Ratings leave Tories crestfallen

LONDON, MAY 20. ``What must Labour do to lose this election?'' asked an exasperated The Sunday Telegraph, its patience with its Tory patrons clearly running out, as the latest opinion poll showed a further rise in Labour lead despite a week of embarrassing hiccups for the party.

Tories were expecting a slow-down of the Labour juggernaut after the Prescott punch-up and other demonstrations of public disillusionment with the Blair Government, witnessed last week, but in the event, their own rating slumped to a new low, dropping by another two points behind Labour.

Tory supporters were understandably devastated and a senior party adviser was quoted as saying: ``I really don't understand the polls at all. I'm not saying we will win, but I am sure they do not reflect the truth on the ground.'' The Sunday Telegraph, a true-blue Tory, was equally puzzled what was going on as it judged the polls against a raft of humiliations suffered by Labour stalwarts last week - ``John Prescott (Deputy Prime Minister) punched a voter, Tony Blair was harangued (for poor health service), Jack Straw (Home Secretary) was slow handclapped (by police officers) - and the Conservatives are slipping even further behind.''

There were reports of a rift in the party with Mr. William Hague's campaign strategy which, his critics said, was targeted almost solely at its core supporters. The effort, they said, should be to win new converts by appealing to floating voters who tended to be more open to persuasion. The party's advertising agency was reported to be unhappy with Mr. Hague's focus on tax and Europe to the exclusion of issues such as the state of public services in which people are more interested.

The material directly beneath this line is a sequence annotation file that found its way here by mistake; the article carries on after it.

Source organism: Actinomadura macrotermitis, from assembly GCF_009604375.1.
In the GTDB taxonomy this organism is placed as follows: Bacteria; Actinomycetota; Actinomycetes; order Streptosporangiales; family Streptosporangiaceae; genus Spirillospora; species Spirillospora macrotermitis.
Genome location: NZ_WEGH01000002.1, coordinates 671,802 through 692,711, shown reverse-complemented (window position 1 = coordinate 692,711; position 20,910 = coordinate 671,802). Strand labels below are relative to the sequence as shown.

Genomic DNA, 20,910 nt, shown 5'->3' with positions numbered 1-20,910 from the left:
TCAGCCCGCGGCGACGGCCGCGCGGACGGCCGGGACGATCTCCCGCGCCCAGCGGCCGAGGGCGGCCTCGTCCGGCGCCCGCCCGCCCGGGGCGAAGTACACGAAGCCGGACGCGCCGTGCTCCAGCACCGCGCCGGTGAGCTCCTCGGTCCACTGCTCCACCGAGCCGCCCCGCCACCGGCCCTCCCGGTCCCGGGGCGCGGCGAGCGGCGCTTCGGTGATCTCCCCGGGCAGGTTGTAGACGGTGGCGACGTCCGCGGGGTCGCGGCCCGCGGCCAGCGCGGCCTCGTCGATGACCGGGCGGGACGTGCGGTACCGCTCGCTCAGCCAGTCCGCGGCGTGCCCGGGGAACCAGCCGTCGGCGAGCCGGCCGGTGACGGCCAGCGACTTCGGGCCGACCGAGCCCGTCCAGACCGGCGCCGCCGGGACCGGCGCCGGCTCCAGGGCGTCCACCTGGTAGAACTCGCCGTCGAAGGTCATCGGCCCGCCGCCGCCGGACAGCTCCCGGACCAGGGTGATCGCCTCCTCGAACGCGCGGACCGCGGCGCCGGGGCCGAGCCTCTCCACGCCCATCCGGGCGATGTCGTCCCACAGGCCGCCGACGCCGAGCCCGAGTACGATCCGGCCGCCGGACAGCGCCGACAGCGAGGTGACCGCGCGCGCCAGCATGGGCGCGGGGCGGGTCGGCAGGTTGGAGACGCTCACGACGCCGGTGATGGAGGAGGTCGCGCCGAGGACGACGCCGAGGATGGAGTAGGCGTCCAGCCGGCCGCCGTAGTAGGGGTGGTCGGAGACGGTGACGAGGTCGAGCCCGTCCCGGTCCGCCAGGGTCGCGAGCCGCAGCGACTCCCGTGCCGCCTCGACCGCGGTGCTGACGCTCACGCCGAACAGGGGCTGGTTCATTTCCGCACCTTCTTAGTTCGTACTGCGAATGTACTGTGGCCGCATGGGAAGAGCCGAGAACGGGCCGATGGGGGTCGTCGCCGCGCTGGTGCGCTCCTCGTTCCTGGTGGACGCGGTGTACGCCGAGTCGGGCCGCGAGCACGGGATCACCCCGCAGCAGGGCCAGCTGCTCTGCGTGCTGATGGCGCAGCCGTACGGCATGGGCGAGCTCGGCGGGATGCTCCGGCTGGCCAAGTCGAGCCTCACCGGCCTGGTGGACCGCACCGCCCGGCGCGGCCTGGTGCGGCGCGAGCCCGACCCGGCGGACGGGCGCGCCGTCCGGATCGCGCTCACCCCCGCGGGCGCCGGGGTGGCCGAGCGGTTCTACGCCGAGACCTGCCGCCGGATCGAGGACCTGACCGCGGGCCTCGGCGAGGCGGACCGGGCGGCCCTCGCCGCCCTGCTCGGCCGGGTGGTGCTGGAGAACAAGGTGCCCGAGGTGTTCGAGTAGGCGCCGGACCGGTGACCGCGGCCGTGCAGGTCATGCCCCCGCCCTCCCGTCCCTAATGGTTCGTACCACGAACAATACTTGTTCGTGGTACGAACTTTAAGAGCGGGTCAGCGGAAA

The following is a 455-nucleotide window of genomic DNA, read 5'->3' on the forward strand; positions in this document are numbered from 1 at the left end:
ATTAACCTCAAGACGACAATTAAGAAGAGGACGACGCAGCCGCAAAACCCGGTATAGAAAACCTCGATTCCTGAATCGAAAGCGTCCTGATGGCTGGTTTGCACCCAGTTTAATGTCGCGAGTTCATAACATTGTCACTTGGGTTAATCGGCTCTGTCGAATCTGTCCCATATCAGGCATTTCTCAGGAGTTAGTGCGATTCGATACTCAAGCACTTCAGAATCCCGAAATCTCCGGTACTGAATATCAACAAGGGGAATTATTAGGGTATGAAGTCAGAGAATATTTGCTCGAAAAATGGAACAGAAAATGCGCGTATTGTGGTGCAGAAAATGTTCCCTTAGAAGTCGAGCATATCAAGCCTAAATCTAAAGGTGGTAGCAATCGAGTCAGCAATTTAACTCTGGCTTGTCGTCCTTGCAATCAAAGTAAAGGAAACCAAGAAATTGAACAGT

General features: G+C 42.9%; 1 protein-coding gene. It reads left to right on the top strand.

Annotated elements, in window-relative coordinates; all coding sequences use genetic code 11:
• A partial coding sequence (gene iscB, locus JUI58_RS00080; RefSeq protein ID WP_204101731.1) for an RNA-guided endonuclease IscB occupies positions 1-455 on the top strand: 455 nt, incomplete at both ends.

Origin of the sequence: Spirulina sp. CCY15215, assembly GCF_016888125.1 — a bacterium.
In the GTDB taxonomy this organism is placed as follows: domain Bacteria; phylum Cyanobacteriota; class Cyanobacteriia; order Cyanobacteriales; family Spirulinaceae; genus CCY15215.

``The campaign has become shrill and strident and less focussed on wider issues. It is turning floating voters off'', a party leader told a newspaper reflecting a growing unease that the campaign was losing momentum after a promising start.

The media detected signs of panic in Tory ranks after the party discontinued its traditional morning press briefing following some tough questions on its tax agenda. Mr. Hague himself has been avoiding the media with journalists covering his campaign complaining that he refuses to speak to the press. Labour has accused him of running ``scared'' and a senior Cabinet Minister said Mr. Hague ``doesn't have the guts'' to face questions.

The veteran Tory, Sir Edwarth Heath, who never concealed his dislike for Mr. Hague, attacked him for pushing the party further to the Right and said this was turning people off. He said, in an interview to The Independent on Sunday, that the Tories needed another defeat in order to be forced back to the centre.

Meanwhile, as the campaign entered the fourth week, Labour promised to crack down on paedophiles and the growing incidence of child abuse through the Net. Tories hit back accusing Labour of stealing their ideas - a charge they instinctively make everytime Labour makes a new announcement.